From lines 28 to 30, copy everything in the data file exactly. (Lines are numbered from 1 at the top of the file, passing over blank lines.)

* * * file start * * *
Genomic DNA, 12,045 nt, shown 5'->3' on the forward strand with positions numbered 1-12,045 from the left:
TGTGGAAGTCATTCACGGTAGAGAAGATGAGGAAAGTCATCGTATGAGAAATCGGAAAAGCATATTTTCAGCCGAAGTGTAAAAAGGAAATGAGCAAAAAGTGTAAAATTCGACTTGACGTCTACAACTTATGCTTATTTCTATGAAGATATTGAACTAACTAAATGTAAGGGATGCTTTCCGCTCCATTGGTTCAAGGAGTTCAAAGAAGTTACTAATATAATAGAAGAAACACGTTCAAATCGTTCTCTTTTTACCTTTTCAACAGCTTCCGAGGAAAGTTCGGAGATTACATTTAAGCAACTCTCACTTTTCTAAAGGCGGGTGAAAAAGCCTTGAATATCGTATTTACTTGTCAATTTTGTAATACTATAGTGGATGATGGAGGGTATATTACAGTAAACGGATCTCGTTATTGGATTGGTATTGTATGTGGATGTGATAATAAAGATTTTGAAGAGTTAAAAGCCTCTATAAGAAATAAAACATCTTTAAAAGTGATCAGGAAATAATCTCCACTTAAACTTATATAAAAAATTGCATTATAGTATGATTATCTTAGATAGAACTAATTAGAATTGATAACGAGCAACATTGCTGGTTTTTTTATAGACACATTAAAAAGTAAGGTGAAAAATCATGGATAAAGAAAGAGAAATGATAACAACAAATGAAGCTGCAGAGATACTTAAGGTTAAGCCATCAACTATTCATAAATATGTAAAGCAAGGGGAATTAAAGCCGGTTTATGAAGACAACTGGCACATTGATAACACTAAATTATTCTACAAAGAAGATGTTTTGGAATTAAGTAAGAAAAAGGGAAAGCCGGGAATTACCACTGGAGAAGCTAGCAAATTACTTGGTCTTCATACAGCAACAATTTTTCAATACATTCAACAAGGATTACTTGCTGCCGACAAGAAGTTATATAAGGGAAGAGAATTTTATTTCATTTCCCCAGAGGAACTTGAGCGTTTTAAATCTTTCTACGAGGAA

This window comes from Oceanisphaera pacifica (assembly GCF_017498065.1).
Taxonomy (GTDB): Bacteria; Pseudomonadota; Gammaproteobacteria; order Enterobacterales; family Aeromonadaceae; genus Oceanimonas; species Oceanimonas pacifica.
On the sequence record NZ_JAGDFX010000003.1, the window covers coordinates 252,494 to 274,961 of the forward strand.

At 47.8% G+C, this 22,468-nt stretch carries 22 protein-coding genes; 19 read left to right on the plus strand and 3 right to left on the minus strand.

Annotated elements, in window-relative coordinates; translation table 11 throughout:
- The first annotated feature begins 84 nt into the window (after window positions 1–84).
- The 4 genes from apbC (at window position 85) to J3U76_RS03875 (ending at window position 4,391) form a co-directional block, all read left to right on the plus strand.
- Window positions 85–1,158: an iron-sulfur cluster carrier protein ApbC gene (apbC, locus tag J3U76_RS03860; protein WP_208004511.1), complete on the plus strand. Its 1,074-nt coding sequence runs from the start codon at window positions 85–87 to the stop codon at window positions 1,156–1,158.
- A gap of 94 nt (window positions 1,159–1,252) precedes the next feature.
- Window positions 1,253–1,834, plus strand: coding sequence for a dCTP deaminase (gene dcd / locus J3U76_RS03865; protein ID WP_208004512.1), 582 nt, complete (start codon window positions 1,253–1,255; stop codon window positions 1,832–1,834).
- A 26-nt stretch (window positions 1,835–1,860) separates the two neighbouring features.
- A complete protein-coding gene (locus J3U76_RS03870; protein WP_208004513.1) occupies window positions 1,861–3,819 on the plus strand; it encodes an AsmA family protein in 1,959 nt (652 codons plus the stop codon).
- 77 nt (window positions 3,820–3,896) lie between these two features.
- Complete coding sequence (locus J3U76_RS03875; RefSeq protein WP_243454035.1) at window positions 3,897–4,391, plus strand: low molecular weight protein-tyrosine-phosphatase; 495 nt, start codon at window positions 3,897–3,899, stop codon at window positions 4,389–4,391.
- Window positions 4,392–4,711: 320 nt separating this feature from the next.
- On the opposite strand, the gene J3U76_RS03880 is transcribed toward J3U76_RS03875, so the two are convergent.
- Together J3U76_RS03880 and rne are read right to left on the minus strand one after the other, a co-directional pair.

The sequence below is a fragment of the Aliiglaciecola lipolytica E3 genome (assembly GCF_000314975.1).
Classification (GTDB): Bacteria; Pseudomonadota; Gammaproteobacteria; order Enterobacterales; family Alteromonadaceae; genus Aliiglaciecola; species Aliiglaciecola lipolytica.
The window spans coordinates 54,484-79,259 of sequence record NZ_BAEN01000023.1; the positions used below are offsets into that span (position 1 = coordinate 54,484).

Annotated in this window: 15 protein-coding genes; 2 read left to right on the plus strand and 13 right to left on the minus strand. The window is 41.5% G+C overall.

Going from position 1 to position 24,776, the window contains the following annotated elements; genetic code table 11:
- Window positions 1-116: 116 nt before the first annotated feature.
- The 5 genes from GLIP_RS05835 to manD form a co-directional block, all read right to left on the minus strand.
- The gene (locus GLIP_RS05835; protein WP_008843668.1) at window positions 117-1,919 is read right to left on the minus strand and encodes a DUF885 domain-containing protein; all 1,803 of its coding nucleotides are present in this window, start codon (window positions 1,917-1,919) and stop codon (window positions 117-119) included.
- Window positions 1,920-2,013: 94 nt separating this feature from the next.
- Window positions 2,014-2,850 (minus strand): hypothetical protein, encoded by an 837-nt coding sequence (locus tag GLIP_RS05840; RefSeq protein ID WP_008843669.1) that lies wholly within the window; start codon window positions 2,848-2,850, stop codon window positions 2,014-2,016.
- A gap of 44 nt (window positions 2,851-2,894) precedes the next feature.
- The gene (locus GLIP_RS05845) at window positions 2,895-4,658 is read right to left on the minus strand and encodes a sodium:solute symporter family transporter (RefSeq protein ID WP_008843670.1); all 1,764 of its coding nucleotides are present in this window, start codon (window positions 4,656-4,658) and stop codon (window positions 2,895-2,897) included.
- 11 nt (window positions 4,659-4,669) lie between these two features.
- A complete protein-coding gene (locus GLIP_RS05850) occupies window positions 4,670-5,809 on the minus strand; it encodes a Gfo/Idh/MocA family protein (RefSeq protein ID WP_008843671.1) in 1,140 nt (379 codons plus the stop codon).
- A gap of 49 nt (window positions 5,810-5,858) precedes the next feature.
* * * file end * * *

- Window positions 1,920-2,013: 94 nt separating this feature from the next.
- Window positions 2,014-2,850 (minus strand): hypothetical protein, encoded by an 837-nt coding sequence (locus tag GLIP_RS05840; RefSeq protein ID WP_008843669.1) that lies wholly within the window; start codon window positions 2,848-2,850, stop codon window positions 2,014-2,016.
- A gap of 44 nt (window positions 2,851-2,894) precedes the next feature.